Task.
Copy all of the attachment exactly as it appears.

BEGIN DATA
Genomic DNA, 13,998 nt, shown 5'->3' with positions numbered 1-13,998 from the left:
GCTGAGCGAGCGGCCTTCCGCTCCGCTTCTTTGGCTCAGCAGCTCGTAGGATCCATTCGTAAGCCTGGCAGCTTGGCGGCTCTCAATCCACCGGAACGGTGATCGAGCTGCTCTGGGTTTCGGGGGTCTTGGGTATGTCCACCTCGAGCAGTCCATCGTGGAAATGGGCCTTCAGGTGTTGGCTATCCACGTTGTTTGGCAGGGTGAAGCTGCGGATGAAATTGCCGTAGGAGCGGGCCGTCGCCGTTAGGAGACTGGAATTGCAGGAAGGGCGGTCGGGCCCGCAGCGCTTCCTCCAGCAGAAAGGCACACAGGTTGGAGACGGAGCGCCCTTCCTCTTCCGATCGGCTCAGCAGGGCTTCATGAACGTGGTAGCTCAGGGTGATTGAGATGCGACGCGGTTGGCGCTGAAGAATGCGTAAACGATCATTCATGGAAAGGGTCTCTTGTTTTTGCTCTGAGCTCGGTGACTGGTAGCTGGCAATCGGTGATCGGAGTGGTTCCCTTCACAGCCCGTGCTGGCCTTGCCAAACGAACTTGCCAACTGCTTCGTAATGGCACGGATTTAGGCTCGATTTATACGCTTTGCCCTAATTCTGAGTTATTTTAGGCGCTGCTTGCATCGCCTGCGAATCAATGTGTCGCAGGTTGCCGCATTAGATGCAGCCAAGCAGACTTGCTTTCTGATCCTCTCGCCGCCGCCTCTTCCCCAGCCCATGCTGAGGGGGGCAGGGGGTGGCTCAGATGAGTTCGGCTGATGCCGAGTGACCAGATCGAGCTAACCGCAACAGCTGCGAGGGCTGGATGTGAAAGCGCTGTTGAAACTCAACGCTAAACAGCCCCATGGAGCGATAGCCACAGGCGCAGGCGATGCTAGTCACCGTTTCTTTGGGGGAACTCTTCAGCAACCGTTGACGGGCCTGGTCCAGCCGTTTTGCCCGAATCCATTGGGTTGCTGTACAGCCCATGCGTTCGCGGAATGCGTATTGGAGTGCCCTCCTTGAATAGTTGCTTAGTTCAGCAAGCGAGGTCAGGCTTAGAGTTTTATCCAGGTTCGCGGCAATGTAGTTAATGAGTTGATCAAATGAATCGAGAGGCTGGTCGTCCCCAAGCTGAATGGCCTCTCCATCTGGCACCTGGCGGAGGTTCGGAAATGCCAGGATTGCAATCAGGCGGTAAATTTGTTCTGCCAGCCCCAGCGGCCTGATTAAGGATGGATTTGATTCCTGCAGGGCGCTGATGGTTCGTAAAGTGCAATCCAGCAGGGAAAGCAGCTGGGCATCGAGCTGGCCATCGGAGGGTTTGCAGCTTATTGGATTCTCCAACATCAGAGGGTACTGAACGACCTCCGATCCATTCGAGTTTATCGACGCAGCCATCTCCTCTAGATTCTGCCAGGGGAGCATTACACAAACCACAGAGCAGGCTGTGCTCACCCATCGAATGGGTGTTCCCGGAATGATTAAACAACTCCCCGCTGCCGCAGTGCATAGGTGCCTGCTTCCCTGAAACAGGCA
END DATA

Genomic DNA, 13,998 nt, shown 5'->3' with positions numbered 1-13,998 from the left:
GCTGAGCGAGCGGCCTTCCGCTCCGCTTCTTTGGCTCAGCAGCTCGTAGGATCCATTCGTAAGCCTGGCAGCTTGGCGGCTCTCAATCCACCGGAACGGTGATCGAGCTGCTCTGGGTTTCGGGGGTCTTGGGTATGTCCACCTCGAGCAGTCCATCGTGGAAATGGGCCTTCAGGTGTTGGCTATCCACGTTGTTTGGCAGGGTGAAGCTGCGGATGAAATTGCCGTAGGAGCGGGCCGTCGCCGTTAGGAGACTGGAATTGCAGGAAGGGCGGTCGGGCCCGCAGCGCTTCCTCCAGCAGAAAGGCACACAGGTTGGAGACGGAGCGCCCTTCCTCTTCCGATCGGCTCAGCAGGGCTTCATGAACGTGGTAGCTCAGGGTGATTGAGATGCGACGCGGTTGGCGCTGAAGAATGCGTAAACGATCATTCATGGAAAGGGTCTCTTGTTTTTGCTCTGAGCTCGGTGACTGGTAGCTGGCAATCGGTGATCGGAGTGGTTCCCTTCACAGCCCGTGCTGGCCTTGCCAAACGAACTTGCCAACTGCTTCGTAATGGCACGGATTTAGGCTCGATTTATACGCTTTGCCCTAATTCTGAGTTATTTTAGGCGCTGCTTGCATCGCCTGCGAATCAATGTGTCGCAGGTTGCCGCATTAGATGCAGCCAAGCAGACTTGCTTTCTGATCCTCTCGCCGCCGCCTCTTCCCCAGCCCATGCTGAGGGGGGCAGGGGGTGGCTCAGATGAGTTCGGCTGATGCCGAGTGACCAGATCGAGCTAACCGCAACAGCTGCGAGGGCTGGATGTGAAAGCGCTGTTGAAACTCAACGCTAAACAGCCCCATGGAGCGATAGCCACAGGCGCAGGCGATGCTAGTCACCGTTTCTTTGGGGGAACTCTTCAGCAACCGTTGACGGGCCTGGTCCAGCCGTTTTGCCCGAATCCATTGGGTTGCTGTACAGCCCATGCGTTCGCGGAATGCGTATTGGAGTGCCCTCCTTGAATAGTTGCTTAGTTCAGCAAGCGAGGTCAGGCTTAGAGTTTTATCCAGGTTCGCGGCAATGTAGTTAATGAGTTGATCAAATGAATCGAGAGGCTGGTCGTCCCCAAGCTGAATGGCCTCTCCATCTGGCACCTGGCGGAGGTTCGGAAATGCCAGGATTGCAATCAGGCGGTAAATTTGTTCTGCCAGCCCCAGCGGCCTGATTAAGGATGGATTTGATTCCTGCAGGGCGCTGATGGTTCGTAAAGTGCAATCCAGCAGGGAAAGCAGCTGGGCATCGAGCTGGCCATCGGAGGGTTTGCAGCTTATTGGATTCTCCAACATCAGAGGGTACTGAACGACCTCCGATCCATTCGAGTTTATCGACGCAGCCATCTCCTCTAGATTCTGCCAGGGGAGCATTACACAAACCACAGAGCAGGCTGTGCTCACCCATCGAATGGGTGTTCCCGGAATGATTAAACAACTCCCCGCTGCCGCAGTGCATAGGTGCCTGCTTCCCTGAAACAGGCA